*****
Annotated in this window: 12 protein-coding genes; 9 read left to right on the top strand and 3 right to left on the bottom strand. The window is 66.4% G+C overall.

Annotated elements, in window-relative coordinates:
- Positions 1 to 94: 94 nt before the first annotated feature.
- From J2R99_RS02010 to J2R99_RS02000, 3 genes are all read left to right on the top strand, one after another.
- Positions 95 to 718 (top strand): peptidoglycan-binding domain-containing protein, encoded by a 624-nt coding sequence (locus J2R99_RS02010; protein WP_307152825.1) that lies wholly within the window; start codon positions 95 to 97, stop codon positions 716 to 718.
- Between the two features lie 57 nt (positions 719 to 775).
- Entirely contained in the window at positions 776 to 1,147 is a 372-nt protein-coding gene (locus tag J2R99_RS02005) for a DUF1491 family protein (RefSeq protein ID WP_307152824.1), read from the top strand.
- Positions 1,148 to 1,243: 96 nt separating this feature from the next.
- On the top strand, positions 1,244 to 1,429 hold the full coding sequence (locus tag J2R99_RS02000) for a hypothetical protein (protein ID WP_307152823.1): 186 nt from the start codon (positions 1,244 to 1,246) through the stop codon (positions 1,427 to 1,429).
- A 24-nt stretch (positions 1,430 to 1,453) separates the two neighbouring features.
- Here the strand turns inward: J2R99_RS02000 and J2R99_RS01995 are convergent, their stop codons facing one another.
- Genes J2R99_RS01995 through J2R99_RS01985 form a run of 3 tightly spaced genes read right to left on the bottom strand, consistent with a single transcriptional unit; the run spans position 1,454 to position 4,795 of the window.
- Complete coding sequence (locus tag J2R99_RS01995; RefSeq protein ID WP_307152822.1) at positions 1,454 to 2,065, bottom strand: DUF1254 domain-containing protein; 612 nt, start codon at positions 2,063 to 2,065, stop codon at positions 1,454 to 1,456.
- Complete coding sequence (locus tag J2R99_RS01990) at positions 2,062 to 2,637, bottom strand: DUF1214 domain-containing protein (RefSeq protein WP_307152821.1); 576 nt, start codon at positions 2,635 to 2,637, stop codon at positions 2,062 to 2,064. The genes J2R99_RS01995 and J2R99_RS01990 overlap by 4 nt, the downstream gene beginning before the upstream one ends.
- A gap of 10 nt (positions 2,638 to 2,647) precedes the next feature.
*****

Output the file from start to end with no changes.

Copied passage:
Annotated in this window: 12 protein-coding genes; 9 read left to right on the top strand and 3 right to left on the bottom strand. The window is 66.4% G+C overall.

Annotated elements, in window-relative coordinates:
- Positions 1 to 94: 94 nt before the first annotated feature.
- From J2R99_RS02010 to J2R99_RS02000, 3 genes are all read left to right on the top strand, one after another.
- Positions 95 to 718 (top strand): peptidoglycan-binding domain-containing protein, encoded by a 624-nt coding sequence (locus J2R99_RS02010; protein WP_307152825.1) that lies wholly within the window; start codon positions 95 to 97, stop codon positions 716 to 718.
- Between the two features lie 57 nt (positions 719 to 775).
- Entirely contained in the window at positions 776 to 1,147 is a 372-nt protein-coding gene (locus tag J2R99_RS02005) for a DUF1491 family protein (RefSeq protein ID WP_307152824.1), read from the top strand.
- Positions 1,148 to 1,243: 96 nt separating this feature from the next.
- On the top strand, positions 1,244 to 1,429 hold the full coding sequence (locus tag J2R99_RS02000) for a hypothetical protein (protein ID WP_307152823.1): 186 nt from the start codon (positions 1,244 to 1,246) through the stop codon (positions 1,427 to 1,429).
- A 24-nt stretch (positions 1,430 to 1,453) separates the two neighbouring features.
- Here the strand turns inward: J2R99_RS02000 and J2R99_RS01995 are convergent, their stop codons facing one another.
- Genes J2R99_RS01995 through J2R99_RS01985 form a run of 3 tightly spaced genes read right to left on the bottom strand, consistent with a single transcriptional unit; the run spans position 1,454 to position 4,795 of the window.
- Complete coding sequence (locus tag J2R99_RS01995; RefSeq protein ID WP_307152822.1) at positions 1,454 to 2,065, bottom strand: DUF1254 domain-containing protein; 612 nt, start codon at positions 2,063 to 2,065, stop codon at positions 1,454 to 1,456.
- Complete coding sequence (locus tag J2R99_RS01990) at positions 2,062 to 2,637, bottom strand: DUF1214 domain-containing protein (RefSeq protein WP_307152821.1); 576 nt, start codon at positions 2,635 to 2,637, stop codon at positions 2,062 to 2,064. The genes J2R99_RS01995 and J2R99_RS01990 overlap by 4 nt, the downstream gene beginning before the upstream one ends.
- A gap of 10 nt (positions 2,638 to 2,647) precedes the next feature.